The vision is that we actually believe these things…
You were created to love and be loved. You were meant to live life in relationship with other people, to know and be known. You need to know that your story is important and that you’re part of a bigger story. You need to know that your life matters.
We live in a difficult world, a broken world. My friend Byron is very smart – he says that life is hard for most people most of the time. We believe that everyone can relate to pain, that all of us live with questions, and all of us get stuck in moments. You need to know that you’re not alone in the places you feel stuck.
We all wake to the human condition. We wake to mystery and beauty but also to tragedy and loss. Millions of people live with problems of pain. Millions of homes are filled with questions – moments and seasons and cycles that come as thieves and aim to stay. We know that pain is very real. It is our privilege to suggest that hope is real, and that help is real.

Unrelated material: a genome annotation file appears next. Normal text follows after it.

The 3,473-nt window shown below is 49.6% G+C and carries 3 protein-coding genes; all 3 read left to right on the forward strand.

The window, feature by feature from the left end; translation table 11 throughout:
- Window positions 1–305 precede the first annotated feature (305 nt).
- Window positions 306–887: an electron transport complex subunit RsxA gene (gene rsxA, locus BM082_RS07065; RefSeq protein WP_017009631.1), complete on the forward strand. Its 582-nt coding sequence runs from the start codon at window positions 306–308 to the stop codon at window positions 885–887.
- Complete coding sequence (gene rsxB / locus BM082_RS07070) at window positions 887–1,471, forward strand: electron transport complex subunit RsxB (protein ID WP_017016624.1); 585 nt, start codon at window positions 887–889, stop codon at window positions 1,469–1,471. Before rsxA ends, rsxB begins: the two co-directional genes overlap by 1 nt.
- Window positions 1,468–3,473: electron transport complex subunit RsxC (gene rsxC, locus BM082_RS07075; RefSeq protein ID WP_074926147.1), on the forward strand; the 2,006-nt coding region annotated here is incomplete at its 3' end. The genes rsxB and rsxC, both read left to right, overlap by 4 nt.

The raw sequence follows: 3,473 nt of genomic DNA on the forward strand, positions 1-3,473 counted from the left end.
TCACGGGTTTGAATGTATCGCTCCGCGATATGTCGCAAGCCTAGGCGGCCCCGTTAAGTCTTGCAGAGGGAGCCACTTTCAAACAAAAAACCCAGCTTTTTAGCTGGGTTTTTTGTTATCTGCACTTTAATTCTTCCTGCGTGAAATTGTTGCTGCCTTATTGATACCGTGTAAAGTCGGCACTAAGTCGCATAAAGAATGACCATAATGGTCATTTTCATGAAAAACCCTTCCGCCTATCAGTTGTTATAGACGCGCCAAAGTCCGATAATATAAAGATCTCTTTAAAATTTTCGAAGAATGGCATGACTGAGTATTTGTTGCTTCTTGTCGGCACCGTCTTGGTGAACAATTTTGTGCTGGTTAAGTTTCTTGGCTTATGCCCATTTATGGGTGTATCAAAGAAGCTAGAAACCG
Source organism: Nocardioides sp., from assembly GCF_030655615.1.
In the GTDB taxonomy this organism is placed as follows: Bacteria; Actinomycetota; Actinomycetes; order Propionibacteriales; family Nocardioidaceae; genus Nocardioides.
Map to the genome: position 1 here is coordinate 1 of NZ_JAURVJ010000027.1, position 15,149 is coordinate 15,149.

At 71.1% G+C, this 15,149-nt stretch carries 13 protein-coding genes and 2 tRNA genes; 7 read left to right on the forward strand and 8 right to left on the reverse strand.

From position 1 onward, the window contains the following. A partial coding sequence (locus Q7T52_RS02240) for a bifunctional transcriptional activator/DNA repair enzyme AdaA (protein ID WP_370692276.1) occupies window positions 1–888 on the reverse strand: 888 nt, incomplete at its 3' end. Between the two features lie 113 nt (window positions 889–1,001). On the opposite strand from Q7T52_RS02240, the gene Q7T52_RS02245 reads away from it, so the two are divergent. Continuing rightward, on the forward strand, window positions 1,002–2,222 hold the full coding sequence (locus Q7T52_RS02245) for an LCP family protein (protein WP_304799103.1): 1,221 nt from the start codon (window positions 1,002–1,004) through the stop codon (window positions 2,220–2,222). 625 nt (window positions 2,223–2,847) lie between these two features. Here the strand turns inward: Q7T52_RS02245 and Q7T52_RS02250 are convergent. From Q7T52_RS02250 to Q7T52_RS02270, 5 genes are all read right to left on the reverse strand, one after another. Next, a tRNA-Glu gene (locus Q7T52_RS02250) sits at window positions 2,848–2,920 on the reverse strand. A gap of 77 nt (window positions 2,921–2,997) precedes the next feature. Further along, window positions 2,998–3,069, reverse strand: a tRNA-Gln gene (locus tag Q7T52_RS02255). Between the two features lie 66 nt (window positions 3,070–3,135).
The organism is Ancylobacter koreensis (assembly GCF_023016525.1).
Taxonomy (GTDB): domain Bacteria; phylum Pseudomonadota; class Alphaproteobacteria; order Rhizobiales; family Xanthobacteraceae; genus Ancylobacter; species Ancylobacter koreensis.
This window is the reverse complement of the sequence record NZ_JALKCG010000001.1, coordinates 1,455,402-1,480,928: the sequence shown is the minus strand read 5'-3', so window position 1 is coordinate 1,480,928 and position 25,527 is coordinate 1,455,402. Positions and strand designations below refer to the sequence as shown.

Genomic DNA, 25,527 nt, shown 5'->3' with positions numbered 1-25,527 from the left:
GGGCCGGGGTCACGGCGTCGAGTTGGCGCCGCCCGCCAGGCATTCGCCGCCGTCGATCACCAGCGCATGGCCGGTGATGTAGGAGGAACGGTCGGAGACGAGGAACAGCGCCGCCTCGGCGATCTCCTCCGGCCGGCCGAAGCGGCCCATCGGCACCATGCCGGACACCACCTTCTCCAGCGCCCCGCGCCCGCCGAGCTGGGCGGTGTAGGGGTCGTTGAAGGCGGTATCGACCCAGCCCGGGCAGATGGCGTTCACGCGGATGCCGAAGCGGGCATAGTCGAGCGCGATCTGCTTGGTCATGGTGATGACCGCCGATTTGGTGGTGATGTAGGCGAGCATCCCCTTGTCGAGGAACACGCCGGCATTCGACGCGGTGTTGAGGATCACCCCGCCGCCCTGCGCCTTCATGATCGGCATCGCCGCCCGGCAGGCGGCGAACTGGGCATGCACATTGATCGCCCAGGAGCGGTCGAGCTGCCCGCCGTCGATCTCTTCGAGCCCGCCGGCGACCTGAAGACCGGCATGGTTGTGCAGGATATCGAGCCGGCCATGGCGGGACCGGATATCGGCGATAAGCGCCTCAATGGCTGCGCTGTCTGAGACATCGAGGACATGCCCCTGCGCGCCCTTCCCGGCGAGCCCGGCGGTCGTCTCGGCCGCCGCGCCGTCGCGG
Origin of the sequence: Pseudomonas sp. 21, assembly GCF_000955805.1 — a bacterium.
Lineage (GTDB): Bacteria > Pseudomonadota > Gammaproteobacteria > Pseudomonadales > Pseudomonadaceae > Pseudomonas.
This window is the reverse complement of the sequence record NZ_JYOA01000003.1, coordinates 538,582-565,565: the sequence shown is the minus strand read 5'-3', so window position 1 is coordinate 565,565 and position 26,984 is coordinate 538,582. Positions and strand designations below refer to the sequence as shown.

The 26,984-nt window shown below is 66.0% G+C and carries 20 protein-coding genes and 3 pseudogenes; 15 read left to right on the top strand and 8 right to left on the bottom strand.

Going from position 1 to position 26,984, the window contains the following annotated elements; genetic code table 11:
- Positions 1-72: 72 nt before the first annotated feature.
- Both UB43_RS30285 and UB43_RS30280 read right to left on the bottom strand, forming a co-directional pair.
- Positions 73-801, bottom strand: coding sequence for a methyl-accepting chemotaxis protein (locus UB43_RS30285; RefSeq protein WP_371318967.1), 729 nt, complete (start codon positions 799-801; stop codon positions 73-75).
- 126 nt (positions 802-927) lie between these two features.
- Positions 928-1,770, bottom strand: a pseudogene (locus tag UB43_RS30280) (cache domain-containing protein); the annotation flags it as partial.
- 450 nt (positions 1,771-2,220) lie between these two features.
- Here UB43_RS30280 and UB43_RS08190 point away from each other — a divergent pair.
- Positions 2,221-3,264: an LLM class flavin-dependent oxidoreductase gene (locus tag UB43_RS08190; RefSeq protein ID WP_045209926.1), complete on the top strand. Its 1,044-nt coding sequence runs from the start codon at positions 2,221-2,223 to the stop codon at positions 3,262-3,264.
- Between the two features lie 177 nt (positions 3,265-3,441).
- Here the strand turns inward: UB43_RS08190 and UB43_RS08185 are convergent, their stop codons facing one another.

You need to know that rescue is possible, that freedom is possible, that God is still in the business of redemption. We’re seeing it happen. We’re seeing lives change as people get the help they need. People sitting across from a counselor for the first time. People stepping into treatment. In desperate moments, people calling a suicide hotline. We know that the first step to recovery is the hardest to take. We want to say here that it’s worth it, that your life is worth fighting for, that it’s possible to change.
Beyond treatment, we believe that community is essential, that people need other people, that we were never meant to do life alone.
The vision is that community and hope and help would replace secrets and silence.
The vision is people putting down guns and blades and bottles.
The vision is that we can reduce the suicide rate in America and around the world.
The vision is that we would learn what it means to love our friends, and that we would love ourselves enough to get the help we need.
The vision is better endings. The vision is the restoration of broken families and broken relationships. The vision is people finding life, finding freedom, finding love. The vision is graduation, a Super Bowl, a wedding, a child, a sunrise. The vision is people becoming incredible parents, people breaking cycles, making change.
The vision is the possibility that your best days are ahead.
The vision is the possibility that we’re more loved than we’ll ever know.
The vision is hope, and hope is real.
You are not alone, and this is not the end of your story.